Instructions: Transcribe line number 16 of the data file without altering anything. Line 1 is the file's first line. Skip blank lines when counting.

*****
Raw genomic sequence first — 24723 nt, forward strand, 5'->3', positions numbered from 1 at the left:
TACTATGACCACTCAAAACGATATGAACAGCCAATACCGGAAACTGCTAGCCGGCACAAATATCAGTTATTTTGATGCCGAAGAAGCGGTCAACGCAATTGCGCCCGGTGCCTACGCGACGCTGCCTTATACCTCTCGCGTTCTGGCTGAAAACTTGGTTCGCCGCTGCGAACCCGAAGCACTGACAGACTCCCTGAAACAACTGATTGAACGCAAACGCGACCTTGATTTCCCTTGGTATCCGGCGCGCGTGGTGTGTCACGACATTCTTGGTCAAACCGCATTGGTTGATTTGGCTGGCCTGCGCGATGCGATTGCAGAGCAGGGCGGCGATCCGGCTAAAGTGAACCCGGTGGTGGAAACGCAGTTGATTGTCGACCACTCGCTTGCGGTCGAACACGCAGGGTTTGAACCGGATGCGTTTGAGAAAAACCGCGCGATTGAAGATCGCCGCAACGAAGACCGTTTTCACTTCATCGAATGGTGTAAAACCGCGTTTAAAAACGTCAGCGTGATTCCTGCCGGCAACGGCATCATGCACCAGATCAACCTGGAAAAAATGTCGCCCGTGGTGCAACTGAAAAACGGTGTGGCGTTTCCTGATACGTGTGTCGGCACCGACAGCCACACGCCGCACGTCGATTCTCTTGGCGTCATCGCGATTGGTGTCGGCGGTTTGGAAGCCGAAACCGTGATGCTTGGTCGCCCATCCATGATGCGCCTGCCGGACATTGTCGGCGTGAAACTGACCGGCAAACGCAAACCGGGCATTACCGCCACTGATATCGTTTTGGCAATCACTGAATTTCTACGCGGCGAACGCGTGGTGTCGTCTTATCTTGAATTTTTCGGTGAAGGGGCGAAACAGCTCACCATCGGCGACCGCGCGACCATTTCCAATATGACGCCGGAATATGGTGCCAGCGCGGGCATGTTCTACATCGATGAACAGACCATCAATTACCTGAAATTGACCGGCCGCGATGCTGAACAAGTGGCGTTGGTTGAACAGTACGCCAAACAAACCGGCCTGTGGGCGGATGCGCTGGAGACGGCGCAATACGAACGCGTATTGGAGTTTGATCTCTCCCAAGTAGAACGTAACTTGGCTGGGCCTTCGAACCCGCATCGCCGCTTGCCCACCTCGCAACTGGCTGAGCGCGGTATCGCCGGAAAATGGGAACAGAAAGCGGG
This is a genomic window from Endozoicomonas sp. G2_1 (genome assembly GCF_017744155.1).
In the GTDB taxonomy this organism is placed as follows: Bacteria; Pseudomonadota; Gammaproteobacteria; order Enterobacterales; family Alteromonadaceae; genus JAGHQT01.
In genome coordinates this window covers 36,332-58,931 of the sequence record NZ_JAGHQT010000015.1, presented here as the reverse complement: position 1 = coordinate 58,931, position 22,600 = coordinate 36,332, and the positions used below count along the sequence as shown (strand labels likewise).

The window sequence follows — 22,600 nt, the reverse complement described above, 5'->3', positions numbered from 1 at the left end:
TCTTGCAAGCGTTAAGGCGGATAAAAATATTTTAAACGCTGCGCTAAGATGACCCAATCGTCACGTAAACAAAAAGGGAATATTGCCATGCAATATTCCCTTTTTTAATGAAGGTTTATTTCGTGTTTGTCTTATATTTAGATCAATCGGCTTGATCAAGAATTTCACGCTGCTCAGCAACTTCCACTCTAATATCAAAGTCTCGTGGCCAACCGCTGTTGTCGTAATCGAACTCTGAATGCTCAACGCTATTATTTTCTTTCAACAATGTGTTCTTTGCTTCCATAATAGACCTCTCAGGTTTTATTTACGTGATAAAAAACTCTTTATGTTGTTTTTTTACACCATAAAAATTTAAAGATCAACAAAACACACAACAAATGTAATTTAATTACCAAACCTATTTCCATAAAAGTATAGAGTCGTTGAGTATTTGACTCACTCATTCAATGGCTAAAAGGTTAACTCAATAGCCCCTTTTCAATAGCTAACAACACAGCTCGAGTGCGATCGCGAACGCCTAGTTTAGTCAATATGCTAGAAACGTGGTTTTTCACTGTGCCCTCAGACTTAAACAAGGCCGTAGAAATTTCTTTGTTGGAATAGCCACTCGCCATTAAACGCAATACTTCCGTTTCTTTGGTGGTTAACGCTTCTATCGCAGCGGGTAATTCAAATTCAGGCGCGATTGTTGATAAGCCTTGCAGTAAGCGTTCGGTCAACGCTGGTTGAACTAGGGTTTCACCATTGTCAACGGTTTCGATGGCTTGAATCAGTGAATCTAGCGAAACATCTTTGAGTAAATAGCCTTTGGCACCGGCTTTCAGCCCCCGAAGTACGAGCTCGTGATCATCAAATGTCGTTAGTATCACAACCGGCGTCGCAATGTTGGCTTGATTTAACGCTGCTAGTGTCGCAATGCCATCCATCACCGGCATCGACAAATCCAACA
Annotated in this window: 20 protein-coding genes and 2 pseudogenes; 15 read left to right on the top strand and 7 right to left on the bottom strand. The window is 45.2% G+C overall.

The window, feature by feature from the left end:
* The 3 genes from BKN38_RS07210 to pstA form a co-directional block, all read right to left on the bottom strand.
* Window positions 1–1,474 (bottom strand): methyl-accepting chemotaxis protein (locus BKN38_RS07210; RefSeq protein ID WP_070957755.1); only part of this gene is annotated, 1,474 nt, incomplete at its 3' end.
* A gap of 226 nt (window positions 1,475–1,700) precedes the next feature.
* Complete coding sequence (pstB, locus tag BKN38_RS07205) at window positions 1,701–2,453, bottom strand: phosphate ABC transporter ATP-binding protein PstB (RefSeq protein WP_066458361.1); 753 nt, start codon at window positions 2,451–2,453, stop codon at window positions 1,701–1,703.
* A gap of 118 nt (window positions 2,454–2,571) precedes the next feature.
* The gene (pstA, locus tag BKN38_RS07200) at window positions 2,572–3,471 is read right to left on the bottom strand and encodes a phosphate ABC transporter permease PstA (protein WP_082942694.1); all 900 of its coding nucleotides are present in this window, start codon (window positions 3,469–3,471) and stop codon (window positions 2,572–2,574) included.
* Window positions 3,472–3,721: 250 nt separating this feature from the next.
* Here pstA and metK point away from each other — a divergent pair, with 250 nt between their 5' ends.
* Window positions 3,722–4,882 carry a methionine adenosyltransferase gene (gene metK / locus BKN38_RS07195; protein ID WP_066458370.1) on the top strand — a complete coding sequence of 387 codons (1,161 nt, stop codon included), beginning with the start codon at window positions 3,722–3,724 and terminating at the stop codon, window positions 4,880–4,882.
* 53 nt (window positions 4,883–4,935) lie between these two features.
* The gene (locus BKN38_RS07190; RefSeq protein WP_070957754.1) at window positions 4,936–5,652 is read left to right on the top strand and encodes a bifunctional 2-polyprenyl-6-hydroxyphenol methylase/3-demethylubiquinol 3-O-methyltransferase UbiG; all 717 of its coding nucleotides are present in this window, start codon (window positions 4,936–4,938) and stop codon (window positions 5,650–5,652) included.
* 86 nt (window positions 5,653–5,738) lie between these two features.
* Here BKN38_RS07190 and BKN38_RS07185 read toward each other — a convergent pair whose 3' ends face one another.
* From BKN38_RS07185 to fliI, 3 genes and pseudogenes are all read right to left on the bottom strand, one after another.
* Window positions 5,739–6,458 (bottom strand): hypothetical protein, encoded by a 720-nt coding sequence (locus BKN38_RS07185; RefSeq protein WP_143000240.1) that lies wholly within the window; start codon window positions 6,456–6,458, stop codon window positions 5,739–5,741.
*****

* Window positions 3,472–3,721: 250 nt separating this feature from the next.